It is in this capacity that I find value in X-Ray Eye. Getting a new, named Cobra is now impossible. Even the foreign releases have been barren for over 15 years, now. So, figures like X-Ray Eye work as new bad guys who can keep Cobra fresh. I see his axe as the figure's defining feature. X-Ray Eye is more or a cross between a Halloween movie villain and a Cobra baddie. I've gone down the failed executioner road. But, that limits the character quite a bit. So, I'm focusing on the axe as an ornamental weapon that only appears in close quarters combat. Though, I'm sure I'll one day have a photo of X-Ray Eye chopping off the head of some poor Steel Brigade figure.
The Power Commando accessories are extremely odd. In the CORPS! line, we saw some exact matches for Joe accessories appear: only with subtle differences. (Flint's pack was missing a grenade. Blowtorch's pack had a slightly different pattern on the tubes, etc.) The Power Commandos took that a step further. Their weapons are almost exact copies of 1/2 of two different Joe accessories. These two pieces are put together into something new. Any Joe fan will instantly recognize the weapons as Joe related. But, will also see how the designers made them different enough to avoid any legal issues. X-Ray Eye's primary rifle is a combination of the 1984 Baroness' rifle butt combined with the classic 1984 Firefly rifle barrel. The claw attachment is the BAT claw with a stick added as a wrist attachment. And, the big axe features BBQ's blade stuck onto Alpine's pickaxe handle. There are tons more strange hybrids in the line that make the gear worthwhile as an addition to any collection, even if the figure's aren't your cup of tea.
To make collecting Power Commandos more fun, there are some figure variants. The first wave of figures are common. But, there were later waves that featured re-releases of the Wave 1 figures. But, most of the 6 figures featured some type of variant. For X-Ray Eye, the differences are subtle. The variant figure features orange boots and a slightly darker red torso. It's not much of a variant. But, it exists, nonetheless. And, if you don't have anything to do, it gives you an unsatisfying variation that will consume way too much of your time trying to find.
I'm not sure of the origins of the Power Commandos. The figures were manufactured in China by a company named Lucky Bell. They feature a 1992 copyright date and it seems perfectly logical that they fit into this timeframe. The cards are all in English. (Though, the Mexican overstock features Spanish language stickers.) I am not certain as to where all the figures were released. Many origins can be traced to South America. But, this seems to be more a case of a product being dumped into any market that would take it. The all English packaging lends credence to them being designed for the American market. But, their similarity to G.I. Joe may have caused them grief at customs when the not coincidental designs were seen and reported to Hasbro. It's another of those stories that we'll likely never know.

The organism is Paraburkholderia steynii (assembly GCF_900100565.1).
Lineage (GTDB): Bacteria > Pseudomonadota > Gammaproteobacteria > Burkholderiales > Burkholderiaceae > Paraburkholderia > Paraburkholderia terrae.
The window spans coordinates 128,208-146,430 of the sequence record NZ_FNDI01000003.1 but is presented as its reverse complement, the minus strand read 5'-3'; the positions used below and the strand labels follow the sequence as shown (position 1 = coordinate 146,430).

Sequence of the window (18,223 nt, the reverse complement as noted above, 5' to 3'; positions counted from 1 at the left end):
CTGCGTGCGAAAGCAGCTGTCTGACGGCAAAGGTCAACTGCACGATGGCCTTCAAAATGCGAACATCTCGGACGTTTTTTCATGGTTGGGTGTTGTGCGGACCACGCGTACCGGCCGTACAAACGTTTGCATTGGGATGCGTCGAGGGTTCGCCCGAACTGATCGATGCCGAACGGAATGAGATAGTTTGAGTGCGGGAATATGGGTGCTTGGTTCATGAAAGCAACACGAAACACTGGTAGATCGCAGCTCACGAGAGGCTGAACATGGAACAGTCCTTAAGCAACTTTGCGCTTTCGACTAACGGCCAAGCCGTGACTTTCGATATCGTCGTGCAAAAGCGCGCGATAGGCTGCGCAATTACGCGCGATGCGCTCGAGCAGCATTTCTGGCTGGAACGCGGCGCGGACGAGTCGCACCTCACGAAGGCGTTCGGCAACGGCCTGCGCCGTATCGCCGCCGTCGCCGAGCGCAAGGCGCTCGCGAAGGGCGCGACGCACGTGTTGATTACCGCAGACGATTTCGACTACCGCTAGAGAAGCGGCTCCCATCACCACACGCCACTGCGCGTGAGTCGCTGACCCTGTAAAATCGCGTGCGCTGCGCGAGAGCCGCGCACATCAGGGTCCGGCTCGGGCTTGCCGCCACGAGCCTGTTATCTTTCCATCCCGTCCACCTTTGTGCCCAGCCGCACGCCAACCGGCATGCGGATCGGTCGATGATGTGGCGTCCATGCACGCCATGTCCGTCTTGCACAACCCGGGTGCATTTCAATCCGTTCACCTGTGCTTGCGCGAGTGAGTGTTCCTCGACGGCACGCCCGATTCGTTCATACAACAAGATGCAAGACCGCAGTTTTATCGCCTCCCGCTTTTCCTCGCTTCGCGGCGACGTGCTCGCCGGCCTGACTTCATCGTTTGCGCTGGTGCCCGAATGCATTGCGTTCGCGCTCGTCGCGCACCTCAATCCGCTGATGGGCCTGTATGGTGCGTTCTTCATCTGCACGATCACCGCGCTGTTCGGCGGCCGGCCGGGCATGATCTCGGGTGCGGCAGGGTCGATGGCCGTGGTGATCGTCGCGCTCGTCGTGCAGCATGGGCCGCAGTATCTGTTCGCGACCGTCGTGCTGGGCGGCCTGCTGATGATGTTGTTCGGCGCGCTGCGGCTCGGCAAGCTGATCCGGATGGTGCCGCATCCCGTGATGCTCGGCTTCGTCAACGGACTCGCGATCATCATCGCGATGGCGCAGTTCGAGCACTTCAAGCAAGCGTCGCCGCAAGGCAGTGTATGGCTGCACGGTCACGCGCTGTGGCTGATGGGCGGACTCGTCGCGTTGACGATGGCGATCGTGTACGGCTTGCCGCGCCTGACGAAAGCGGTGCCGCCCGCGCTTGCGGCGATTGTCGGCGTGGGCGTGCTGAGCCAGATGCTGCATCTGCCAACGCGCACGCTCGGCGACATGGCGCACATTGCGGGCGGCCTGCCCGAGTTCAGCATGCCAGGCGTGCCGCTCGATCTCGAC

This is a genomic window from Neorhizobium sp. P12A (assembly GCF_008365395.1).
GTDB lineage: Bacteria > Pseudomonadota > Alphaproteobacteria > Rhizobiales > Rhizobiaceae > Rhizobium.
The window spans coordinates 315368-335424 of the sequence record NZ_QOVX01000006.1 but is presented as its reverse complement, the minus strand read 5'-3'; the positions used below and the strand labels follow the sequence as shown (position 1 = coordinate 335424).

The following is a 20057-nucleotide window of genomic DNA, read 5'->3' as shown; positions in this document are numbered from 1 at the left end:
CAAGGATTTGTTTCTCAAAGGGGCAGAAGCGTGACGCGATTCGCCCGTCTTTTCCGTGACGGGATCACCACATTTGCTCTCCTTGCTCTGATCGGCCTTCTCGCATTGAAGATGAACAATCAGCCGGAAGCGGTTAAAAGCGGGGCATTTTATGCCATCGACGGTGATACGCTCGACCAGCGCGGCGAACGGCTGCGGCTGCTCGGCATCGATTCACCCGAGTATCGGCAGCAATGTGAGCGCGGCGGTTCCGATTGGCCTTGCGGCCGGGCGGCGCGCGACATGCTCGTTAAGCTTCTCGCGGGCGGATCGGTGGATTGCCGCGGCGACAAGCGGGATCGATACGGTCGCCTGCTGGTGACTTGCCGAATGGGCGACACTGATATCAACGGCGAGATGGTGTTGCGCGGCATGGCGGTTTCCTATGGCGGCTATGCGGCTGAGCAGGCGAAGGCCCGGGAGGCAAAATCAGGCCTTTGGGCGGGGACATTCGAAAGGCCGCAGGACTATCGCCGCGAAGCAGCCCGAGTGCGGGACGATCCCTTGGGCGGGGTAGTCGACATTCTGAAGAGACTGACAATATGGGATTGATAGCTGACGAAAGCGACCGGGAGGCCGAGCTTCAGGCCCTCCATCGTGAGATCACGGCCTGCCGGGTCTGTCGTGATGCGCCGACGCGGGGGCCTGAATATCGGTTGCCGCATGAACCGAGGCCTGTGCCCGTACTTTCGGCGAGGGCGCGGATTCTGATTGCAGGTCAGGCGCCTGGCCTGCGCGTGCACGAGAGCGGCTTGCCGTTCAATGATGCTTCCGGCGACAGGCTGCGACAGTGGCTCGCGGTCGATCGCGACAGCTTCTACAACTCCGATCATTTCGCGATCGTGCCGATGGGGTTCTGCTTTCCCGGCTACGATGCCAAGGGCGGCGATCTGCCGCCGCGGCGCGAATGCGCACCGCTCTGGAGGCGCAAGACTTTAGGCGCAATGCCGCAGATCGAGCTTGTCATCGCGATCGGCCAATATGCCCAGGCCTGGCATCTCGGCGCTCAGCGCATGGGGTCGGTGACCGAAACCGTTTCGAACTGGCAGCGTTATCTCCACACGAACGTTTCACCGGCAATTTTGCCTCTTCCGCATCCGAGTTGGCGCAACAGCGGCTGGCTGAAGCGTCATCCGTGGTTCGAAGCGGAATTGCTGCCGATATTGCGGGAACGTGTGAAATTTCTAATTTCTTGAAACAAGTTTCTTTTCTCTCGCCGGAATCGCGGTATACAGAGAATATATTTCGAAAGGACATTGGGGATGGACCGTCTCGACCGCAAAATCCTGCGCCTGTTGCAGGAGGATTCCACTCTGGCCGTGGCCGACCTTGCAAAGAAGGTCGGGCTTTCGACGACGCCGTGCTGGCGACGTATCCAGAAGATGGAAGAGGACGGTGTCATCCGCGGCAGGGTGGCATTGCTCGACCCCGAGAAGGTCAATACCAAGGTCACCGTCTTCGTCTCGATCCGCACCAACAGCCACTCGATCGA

In my early collecting years, all Power Commandos were hard to find and somewhat pricey for what they were. In the 2010's, though, large amounts of overstock Power Commandos began to appear: mostly in Mexico. This lead to both greater availability and softer pricing for the first 6 figures. The series two figures remain both rare and pricey, especially since a couple of them are dead ringers for 1986 Cobra army builders. You can get a carded X-Ray Eye/Submarine pack for around $20 with a little looking. You might even be able to find a loose, mint and complete figure for 1/2 that amount. But, you can also still get a complete set of 6 carded figures for far less. It's likely those will disappear soon as they aren't as prevalent as they were a couple of years ago. So, now is the time to acquire these guys as we've seen recent examples of Joe adjacent items rapidly climbing in price as soon as some found stock is absorbed.